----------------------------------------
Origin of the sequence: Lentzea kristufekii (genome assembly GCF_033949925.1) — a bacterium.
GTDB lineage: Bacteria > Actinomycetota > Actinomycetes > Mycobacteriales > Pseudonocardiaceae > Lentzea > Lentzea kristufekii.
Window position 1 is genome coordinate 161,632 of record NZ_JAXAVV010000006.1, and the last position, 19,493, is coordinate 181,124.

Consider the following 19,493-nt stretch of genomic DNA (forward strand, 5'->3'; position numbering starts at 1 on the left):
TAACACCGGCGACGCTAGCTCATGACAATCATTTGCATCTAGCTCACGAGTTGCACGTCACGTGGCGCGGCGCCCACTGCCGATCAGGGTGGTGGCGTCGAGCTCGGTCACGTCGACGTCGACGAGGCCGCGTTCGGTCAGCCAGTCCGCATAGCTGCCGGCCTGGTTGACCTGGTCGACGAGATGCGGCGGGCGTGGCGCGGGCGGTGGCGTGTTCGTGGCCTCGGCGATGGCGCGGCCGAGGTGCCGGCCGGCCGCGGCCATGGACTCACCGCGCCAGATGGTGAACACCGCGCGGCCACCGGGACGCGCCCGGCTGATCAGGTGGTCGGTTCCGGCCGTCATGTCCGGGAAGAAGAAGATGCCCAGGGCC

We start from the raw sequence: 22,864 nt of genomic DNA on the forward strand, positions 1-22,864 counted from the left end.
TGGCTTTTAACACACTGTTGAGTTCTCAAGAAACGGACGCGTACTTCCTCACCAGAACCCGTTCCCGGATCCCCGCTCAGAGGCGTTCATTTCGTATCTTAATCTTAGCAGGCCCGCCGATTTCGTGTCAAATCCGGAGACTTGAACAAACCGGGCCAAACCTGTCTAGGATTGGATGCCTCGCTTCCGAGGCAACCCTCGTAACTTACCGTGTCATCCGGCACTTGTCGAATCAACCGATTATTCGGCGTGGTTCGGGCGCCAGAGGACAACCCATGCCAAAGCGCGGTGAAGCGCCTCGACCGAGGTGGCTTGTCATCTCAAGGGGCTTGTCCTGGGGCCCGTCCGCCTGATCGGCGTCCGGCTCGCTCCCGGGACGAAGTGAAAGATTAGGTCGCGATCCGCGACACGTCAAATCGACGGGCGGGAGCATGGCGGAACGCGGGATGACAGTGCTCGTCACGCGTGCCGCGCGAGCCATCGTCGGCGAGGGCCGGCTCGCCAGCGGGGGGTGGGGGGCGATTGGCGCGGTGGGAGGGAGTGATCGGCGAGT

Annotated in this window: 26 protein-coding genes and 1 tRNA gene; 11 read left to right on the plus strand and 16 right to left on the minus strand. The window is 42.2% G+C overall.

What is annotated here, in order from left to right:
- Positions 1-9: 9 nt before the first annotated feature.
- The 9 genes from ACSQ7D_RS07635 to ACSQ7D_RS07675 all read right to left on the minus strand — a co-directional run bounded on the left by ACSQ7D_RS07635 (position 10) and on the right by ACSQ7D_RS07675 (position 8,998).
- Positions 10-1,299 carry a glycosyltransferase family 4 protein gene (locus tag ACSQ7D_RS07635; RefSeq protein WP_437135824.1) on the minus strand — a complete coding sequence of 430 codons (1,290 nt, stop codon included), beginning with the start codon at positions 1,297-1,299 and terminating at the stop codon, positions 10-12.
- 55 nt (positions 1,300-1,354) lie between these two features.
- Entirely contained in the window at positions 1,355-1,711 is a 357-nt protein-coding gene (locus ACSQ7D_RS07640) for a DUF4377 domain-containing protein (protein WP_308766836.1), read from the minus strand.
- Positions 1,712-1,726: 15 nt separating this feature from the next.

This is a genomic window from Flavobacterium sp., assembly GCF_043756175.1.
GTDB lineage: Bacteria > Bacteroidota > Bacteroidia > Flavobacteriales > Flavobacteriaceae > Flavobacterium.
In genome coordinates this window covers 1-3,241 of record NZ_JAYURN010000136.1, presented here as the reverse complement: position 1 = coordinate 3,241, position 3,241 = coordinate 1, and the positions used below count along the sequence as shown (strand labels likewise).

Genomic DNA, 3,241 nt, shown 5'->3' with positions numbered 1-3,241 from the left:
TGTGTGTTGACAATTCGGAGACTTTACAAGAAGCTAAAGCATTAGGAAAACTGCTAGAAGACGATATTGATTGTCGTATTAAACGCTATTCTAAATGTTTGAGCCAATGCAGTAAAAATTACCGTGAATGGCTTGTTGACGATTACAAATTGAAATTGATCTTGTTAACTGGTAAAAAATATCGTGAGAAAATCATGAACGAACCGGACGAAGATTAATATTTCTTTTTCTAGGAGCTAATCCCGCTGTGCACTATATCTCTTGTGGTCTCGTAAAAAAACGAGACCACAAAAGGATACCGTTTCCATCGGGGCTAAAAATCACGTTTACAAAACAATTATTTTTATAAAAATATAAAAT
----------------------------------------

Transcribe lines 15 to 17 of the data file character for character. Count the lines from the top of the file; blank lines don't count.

- Positions 1,712-1,726: 15 nt separating this feature from the next.

This is a genomic window from Flavobacterium sp., assembly GCF_043756175.1.
GTDB lineage: Bacteria > Bacteroidota > Bacteroidia > Flavobacteriales > Flavobacteriaceae > Flavobacterium.